As an unfortunate result of the COVID-19 pandemic, there will almost certainly be an uptick in mortgage defaults. Unlike in the consumer arena, there are presently no restrictions or moratoriums with respect to foreclosures of commercial real property. Once the dust settles, commercial lenders who are not able to work out an adequate solution with a defaulting borrower may be wondering how best to proceed in the event they decide to take the property back.
Traditional Methods of Realizing on Commercial Real Estate Security
Until a few years ago, lenders looking to realize on commercial real estate security would routinely resort to the traditional method of foreclosure, either judicially or by advertisement. Sales resulting from the foreclosure process are always subject to the borrower’s statutory right of redemption, which is typically six months for commercial property. Another method, although less common, appears as a remedy in most commercial mortgage documents. This method is to request the appointment of a receivership through the courts.
However, despite years of common law (which offered some guidance in this area), there has never been specific statutory guidelines (with the exception of the construction lien act) which clearly addressed the appointment, powers and authority of a receiver. Historically, while Michigan courts certainly could appoint a receiver in exercise of their equitable powers, some courts were less willing than others to grant such requests given the lack of clarity as to when a receivership should be granted.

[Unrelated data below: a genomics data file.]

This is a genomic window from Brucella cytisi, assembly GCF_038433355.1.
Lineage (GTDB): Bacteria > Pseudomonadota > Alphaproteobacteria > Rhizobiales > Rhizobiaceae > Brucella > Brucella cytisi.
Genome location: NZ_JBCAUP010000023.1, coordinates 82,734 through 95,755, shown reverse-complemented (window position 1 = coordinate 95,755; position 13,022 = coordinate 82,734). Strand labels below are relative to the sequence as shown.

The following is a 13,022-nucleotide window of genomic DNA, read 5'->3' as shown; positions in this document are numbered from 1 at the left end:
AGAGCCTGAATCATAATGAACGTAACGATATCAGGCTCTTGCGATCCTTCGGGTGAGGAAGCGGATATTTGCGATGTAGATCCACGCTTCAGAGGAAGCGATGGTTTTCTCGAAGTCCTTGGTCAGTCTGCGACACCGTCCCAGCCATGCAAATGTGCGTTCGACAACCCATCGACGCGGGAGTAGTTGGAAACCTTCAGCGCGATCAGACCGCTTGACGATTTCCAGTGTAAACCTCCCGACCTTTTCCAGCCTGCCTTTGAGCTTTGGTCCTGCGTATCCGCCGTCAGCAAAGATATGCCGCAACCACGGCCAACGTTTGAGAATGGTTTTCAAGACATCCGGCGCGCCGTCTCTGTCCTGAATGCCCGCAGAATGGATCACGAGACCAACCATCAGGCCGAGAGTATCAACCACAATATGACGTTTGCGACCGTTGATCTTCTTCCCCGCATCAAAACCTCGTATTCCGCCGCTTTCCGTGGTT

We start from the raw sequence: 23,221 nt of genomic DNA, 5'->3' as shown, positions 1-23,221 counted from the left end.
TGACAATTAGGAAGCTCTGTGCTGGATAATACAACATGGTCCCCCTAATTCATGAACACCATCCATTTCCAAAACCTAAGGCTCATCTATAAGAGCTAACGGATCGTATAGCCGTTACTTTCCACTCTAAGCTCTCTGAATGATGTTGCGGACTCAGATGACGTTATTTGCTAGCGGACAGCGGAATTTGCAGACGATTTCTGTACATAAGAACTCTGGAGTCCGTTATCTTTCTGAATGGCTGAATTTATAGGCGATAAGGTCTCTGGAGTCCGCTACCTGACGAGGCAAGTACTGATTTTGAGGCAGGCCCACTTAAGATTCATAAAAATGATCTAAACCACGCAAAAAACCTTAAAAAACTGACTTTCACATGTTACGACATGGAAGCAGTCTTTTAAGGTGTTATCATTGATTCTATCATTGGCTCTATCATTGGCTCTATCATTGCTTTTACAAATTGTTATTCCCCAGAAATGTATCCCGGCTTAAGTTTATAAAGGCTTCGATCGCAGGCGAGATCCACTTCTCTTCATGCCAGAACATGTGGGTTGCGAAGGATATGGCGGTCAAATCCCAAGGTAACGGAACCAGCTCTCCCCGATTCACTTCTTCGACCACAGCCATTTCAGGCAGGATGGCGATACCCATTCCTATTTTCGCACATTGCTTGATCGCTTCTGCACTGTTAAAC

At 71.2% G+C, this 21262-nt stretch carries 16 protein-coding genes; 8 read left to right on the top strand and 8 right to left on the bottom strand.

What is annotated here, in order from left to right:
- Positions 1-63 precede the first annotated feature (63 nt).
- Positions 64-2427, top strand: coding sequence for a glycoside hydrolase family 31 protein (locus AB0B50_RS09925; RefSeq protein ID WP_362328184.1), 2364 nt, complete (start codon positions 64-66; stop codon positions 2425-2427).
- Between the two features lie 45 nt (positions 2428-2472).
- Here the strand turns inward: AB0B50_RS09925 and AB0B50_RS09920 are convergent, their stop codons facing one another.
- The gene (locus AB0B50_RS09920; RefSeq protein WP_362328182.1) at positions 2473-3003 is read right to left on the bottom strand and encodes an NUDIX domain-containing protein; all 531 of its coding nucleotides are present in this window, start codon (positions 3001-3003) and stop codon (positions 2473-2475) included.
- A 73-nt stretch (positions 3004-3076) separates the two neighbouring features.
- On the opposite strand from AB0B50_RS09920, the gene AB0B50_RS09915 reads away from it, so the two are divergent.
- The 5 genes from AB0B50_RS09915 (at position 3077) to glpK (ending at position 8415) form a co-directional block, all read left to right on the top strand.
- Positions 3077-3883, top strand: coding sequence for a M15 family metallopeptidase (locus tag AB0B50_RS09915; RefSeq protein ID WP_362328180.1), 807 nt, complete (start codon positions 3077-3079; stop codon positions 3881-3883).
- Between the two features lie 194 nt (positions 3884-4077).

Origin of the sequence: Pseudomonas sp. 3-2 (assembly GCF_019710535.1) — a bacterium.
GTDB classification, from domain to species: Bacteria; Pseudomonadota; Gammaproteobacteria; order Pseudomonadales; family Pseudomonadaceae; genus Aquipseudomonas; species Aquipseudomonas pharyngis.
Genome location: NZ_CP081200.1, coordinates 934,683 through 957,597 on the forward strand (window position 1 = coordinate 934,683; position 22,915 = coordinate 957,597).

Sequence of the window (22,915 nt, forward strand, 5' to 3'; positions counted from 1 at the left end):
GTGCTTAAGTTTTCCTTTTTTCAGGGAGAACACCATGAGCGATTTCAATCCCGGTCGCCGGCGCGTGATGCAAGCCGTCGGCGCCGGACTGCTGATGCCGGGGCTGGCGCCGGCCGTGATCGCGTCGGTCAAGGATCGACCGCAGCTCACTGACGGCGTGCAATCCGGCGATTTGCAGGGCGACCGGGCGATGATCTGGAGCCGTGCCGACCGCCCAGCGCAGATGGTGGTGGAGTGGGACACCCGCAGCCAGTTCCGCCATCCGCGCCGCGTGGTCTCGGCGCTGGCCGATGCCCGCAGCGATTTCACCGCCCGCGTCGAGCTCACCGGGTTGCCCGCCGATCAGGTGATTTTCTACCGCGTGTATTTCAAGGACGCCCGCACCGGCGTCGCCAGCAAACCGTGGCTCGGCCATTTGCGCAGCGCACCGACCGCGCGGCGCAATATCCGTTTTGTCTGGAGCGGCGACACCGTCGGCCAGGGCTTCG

Further, it was previously unclear whether a receiver could sell real property that was part of the receivership estate. If such a sale was allowed, it was unclear whether it could be made free and clear of liens and free of the owner’s statutory redemption rights.
Michigan’s Commercial Real Estate Receivership Statute
All of that changed, at least with respect to commercial property, when Michigan enacted the Uniform Commercial Real Estate Receivership Act (the “Act”), MCL §554.1011, on February 6, 2018. The Act, which took effect on May 7, 2018, plainly establishes the circumstances under which a court may appoint a receiver and also clearly enumerates the powers and authority of a receiver with respect to commercial real property.
One of the highlights under the Act is that a receiver may now, with court approval, clearly sell commercial real estate completely free and clear of any junior liens. Any such liens, which are extinguished by such a transfer, attach to the proceeds of the transfer and retain the same validity, perfection and priority that the lien had on the property even if the proceeds are not enough to satisfy all obligations secured by the lien. Further, and most importantly for lenders, such transfers under the Act are made free and clear of any statutory redemption rights of the property owner
Any subsequent good faith purchaser under such a sale will not be adversely affected should any order granting the sale be modified or overturned. Thus, commercial lenders now have a more effective and efficient tool to realize on their security.
For a more detailed look at the Act, please join us on June 15, 2020, at 12:00 p.m. for a webinar presented by Ralph Colasuonno and Rozanne Giunta as part of Warner’s ongoing Restructuring and Insolvency webinar series. Please click here
to register. In the meantime, if you have any questions regarding receiverships, please contact Ralph Colasuonno